The LIPS project sets out to shed light on how turbulent plasma in the ionosphere disappears. Turbulent plasma dissipation is an important topic for the future, with a direct impact on key space technologies. Indeed, without a proper understanding of how turbulence dissipates in space we cannot safeguard technological assets in space from the dangers caused by it.
The ionosphere is Earth’s closest space environment – here, radiation from the Sun is strong enough to ionize a small portion of the atmospheric gases. Through known physical processes, turbulence forms throughout these gases. In some cases, radio signals are diffracted by plasma turbulence, resulting in disruptions in services that rely on GPS or satellite communication. Though the growth of such plasma turbulence has been shown great attention, its decay and subsequent decline has not.
LIPS will build on recent research into the subject of turbulence dissipation, and seek to answer a number of unanswered questions: why does the traditional theory of plasma diffusion not match recent observations? Why does dissipation in equatorial and polar regions seemingly operate with different principles? What is the impact of simultaneous growth and decay of turbulent structures?
To answer these questions, LIPS will utilize new observations from a state-of-the-art Korean satellite constellation called SNIPE. The SNIPE constellation will orbit in 2022, and consists of four small satellites, each equipped with several scientific instruments. Unique for SNIPE, the satellites will orbit in a tightly controlled formation. Such a tight orbit control has never been performed with low Earth orbit satellites, and will yield detailed information about small-scale plasma properties in the ionosphere, with so called multi-point measurements.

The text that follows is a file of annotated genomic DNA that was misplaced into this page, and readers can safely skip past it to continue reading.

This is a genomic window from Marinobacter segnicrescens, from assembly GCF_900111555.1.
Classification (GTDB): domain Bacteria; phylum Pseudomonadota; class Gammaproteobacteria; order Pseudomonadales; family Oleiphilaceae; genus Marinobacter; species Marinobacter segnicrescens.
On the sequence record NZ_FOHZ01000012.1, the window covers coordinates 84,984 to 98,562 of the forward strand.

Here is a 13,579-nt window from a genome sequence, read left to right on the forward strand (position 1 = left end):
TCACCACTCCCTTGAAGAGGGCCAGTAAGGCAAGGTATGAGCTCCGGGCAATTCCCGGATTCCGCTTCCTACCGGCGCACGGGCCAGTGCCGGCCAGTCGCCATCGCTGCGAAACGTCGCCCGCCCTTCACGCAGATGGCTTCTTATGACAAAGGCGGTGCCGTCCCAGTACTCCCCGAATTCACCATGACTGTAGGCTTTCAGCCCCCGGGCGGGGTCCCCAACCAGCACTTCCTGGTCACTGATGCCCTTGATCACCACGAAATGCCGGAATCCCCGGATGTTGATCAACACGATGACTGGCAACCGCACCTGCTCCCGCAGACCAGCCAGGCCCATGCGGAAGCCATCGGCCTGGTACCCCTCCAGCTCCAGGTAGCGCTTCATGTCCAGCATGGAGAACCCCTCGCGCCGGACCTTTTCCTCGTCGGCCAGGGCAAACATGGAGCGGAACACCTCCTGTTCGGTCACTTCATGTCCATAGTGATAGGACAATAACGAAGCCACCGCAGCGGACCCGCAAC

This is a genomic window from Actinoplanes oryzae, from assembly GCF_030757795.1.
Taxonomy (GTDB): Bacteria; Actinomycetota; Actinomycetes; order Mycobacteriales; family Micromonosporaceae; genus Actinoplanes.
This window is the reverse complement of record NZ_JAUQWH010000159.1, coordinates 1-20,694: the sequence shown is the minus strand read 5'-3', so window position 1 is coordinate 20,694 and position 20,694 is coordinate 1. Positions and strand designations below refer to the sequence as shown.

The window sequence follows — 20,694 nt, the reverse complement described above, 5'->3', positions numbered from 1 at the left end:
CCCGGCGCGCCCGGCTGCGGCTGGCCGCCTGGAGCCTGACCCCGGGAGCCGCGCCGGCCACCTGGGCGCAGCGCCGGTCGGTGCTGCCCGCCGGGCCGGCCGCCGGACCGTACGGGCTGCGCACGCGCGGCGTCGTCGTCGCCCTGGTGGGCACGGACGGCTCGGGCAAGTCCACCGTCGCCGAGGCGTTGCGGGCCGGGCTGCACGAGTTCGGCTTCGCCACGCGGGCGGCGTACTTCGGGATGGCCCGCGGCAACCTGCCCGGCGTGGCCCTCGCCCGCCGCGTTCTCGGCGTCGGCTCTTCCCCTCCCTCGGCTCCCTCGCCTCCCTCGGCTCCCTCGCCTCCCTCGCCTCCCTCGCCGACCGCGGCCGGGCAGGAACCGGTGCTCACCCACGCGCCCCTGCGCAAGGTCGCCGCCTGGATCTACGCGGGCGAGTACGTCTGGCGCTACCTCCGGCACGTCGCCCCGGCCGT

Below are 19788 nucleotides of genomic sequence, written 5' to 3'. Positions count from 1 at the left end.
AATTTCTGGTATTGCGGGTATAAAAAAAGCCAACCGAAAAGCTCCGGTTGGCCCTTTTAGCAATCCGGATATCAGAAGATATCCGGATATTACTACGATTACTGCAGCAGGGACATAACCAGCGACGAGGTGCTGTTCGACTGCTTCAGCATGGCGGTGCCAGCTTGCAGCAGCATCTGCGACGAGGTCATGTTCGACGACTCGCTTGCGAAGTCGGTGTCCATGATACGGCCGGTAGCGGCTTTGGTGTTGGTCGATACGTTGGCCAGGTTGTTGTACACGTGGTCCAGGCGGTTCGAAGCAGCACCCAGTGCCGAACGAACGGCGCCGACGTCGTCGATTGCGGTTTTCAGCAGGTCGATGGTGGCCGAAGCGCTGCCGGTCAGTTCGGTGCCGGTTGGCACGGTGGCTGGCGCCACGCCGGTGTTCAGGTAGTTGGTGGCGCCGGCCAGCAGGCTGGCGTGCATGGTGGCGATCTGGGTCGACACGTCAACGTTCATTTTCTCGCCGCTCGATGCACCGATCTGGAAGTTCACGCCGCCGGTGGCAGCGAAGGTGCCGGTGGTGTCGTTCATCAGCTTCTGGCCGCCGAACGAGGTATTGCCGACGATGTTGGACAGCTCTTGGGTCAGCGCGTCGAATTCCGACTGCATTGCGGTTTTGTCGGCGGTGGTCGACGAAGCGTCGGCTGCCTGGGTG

The findings to be uncovered by LIPS will form the foundation for a wider plasma turbulence dissipation framework, with applications in real-world industries such as space exploration.
LIPS intends to shed light on plasma structure decay in the upper ionosphere, in both the polar and equatorial regions, by performing direct measurements of structure lifetimes, using a novel set of multi-point plasma measurements. In the ionosphere, plasma structure lifetimes are a result of chemical recombination and plasma diffusion. Whereas the growth of plasma irregularities have been paid considerable attention, their decay have largely not been studied, and plasma structure lifetime has consequently been paid little attention in the scientific literature. However, the topic is important, as every technological problem associated with plasma irregularities (radio scintillations, e.g.) are directly impacted by the lifetimes of those irregularities.
LIPS identifies three main challenges in the field of F-region plasma structure lifetime. First, the measured scale-dependency in high-latitude plasma structure lifetime deviates strongly from the theoretical predictions. Second, measurements of equatorial F-region plasma structure lifetimes yield results that are completely scale-independent, suggesting that the mechanisms are not fully understood. Third, small-scale plasma structures result from instabilities, meaning the growth of turbulence can badly offset structure lifetime calculations.
LIPS will resolve these issues by use of completely new multi-point plasma measurements performed by the Korean SNIPE satellite mission, which will be launched in 2021. A constellation of four satellites will orbit in tightly controlled formations. Whereas researchers performing power spectral density analyses on conventional satellite data have to contend with treating 3D plasma structure projections to 1 dimension, LIPS will be able to approach plasma structures without this simplification. The methodology we propose has real potential as a tool to scrutinize scale-dependent physical phenomena in ionospheric plasma, paving the way for future scale-dependent investigations.